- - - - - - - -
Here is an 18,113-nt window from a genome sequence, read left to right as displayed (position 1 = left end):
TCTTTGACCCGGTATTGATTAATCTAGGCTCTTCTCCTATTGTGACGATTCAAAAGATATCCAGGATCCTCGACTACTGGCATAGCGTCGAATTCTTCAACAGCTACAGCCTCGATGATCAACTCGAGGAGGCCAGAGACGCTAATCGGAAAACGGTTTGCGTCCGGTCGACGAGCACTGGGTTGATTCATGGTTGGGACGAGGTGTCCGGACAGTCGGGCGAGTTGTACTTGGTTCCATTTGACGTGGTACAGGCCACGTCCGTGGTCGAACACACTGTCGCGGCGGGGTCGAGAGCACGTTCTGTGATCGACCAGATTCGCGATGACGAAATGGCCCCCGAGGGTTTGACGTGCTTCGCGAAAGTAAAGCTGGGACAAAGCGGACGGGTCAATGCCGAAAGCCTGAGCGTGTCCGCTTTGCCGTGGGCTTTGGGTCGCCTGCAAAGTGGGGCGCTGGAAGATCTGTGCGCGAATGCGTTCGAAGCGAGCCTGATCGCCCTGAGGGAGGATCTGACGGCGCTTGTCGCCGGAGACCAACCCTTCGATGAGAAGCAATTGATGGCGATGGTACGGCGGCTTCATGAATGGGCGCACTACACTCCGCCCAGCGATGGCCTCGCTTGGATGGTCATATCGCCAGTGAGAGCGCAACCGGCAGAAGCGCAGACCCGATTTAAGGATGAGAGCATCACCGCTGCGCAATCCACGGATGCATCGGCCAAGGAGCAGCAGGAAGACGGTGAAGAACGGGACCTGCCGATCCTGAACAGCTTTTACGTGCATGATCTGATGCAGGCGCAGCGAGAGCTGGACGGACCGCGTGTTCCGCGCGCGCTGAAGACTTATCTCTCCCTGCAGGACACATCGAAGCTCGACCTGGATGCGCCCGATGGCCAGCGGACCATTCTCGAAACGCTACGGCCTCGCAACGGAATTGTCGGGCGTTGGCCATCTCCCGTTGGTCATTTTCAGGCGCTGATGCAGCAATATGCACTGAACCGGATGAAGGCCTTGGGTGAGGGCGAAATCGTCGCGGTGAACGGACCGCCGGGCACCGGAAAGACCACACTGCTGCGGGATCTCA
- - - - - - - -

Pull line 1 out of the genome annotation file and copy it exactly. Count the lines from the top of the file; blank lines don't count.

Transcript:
Here is an 18,113-nt window from a genome sequence, read left to right as displayed (position 1 = left end):